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Compartmentalising Gold Prices

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  • Rohnn Sanderson

    ()
    (W.H Thompson School of Business, Brescia University, 717 Frederica St., Owensboro, KY 42301)

Abstract

Deriving a functional form for a series of prices over time is difficult. It is common to assume some linearly estimable form for prediction purposes. While this can produce accurate short run forecasts it fails to identify longer trends and patterns that may exist in financial data. Particularly troublesome is the potential for chaotic behaviour which can look like standard autocorrelation. Also, components of a price’s behaviour may not be linear or may be unable to be structured well in a stationary series. Recently, more research has been devoted to whether or not a series of prices exhibits deterministic behaviour, instead of some type of Brownian Motion (regular or fractal). This research suggests that some time series data may pass typical tests for randomness where randomness does not exist. Given the breadth of current research, the most logical and reasonable beginning assumption for modeling a time series is that data probably exhibit both deterministic and random components. This paper will make use of the techniques of spectral analysis and the Hurst Exponent to measure the level of long-run dependence in the price data of gold. This technique will allow for the separation and quantification of how large the deterministic and random components of gold prices are.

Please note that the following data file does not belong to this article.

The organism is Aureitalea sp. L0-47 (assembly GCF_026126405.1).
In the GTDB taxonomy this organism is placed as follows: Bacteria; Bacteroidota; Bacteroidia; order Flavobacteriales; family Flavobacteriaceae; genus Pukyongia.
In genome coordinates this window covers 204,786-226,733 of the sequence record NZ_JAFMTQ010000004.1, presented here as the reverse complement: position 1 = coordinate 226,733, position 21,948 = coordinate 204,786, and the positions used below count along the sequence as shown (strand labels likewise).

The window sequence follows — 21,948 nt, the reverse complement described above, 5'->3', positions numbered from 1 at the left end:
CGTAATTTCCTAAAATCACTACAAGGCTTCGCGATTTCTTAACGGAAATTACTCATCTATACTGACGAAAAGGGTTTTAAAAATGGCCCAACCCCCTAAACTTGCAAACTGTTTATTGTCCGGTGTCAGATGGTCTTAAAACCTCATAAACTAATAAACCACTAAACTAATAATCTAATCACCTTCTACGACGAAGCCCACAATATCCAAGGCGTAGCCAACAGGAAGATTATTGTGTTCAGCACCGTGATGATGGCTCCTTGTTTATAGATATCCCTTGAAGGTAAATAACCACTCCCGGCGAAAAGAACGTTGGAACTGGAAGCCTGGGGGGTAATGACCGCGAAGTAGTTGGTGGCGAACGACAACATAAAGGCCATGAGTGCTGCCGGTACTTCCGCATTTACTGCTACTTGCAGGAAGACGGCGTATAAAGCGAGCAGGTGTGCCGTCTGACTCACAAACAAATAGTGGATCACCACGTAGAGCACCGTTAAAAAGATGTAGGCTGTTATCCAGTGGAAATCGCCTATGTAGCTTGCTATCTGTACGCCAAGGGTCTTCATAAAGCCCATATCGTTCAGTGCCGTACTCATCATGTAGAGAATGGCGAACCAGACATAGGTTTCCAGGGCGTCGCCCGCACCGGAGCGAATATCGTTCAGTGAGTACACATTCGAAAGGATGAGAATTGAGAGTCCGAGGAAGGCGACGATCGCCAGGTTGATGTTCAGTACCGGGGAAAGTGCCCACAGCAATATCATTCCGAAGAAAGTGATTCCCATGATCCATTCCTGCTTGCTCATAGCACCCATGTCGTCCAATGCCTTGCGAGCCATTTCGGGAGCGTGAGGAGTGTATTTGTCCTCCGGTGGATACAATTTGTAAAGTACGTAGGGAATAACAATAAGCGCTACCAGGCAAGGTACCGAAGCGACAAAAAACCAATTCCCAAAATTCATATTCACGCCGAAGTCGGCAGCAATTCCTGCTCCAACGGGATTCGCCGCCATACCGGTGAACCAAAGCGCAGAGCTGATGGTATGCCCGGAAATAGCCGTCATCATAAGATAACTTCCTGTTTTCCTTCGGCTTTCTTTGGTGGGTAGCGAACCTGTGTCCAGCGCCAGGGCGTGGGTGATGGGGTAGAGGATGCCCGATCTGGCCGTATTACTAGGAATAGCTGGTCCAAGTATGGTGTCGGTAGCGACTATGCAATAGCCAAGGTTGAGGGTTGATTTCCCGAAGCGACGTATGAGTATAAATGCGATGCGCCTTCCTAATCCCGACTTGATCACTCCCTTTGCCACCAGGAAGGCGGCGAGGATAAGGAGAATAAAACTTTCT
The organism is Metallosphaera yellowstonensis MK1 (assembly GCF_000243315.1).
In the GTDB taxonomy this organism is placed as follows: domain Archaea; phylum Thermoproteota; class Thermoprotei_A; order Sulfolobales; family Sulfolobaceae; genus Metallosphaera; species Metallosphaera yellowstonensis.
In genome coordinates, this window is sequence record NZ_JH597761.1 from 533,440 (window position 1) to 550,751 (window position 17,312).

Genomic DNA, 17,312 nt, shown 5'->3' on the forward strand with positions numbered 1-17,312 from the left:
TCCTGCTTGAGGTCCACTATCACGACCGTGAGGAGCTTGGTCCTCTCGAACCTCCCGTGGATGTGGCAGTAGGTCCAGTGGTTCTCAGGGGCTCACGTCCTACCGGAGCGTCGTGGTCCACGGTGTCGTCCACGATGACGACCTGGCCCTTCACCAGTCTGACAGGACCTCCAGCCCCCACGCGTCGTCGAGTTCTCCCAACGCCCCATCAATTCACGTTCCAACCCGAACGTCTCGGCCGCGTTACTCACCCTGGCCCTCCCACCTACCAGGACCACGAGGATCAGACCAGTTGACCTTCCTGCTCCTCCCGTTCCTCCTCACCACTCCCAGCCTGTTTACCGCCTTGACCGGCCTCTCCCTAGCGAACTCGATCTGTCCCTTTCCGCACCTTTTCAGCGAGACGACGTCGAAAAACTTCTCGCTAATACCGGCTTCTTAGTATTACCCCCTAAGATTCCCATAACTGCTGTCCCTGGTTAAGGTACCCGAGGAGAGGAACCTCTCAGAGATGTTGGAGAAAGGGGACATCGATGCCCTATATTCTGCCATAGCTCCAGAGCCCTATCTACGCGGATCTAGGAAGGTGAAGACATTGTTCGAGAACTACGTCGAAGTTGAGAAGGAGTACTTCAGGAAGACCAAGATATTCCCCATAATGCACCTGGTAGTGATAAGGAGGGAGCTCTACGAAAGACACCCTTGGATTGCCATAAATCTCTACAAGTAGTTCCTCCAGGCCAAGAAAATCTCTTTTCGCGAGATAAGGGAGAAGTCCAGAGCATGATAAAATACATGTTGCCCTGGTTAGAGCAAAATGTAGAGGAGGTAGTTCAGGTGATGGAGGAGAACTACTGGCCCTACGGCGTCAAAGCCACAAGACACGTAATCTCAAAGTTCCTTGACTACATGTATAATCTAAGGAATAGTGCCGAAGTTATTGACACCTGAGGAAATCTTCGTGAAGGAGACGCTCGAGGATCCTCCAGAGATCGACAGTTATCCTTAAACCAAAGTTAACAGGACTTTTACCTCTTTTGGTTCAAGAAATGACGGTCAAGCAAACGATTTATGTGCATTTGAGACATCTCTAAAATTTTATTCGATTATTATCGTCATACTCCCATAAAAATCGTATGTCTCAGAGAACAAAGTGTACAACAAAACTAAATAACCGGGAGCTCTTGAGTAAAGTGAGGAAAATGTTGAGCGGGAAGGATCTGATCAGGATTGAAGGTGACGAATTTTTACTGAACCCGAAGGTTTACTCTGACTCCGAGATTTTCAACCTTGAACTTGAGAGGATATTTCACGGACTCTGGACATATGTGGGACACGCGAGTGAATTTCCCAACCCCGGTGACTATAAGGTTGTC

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File URL: http://www.ijesar.org/docs/volume4_issue2/gold_prices.pdf
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Bibliographic Info

Article provided by Technological Educational Institute (TEI) of Kavala, Greece in its journal International Journal of Economic Sciences and Applied Research (IJESAR).

Volume (Year): 4 (2011)
Issue (Month): 2 (August)
Pages: 99-124

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Handle: RePEc:tei:journl:v:4:y:2011:i:2:p:99-124

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Related research

Keywords: Dynamic Systems; Hurst Exponent; Spectral Analysis; Industrial Organisation;

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References

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  1. Mayfield, E Scott & Mizrach, Bruce, 1992. "On Determining the Dimension of Real-Time Stock-Price Data," Journal of Business & Economic Statistics, American Statistical Association, vol. 10(3), pages 367-74, July.
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Cited by:
  1. Sanderson, Rohnn, 2013. "Does Monetary Policy cause Randomness or Chaos? A Case Study from the European Central Bank," MPRA Paper 52537, University Library of Munich, Germany.

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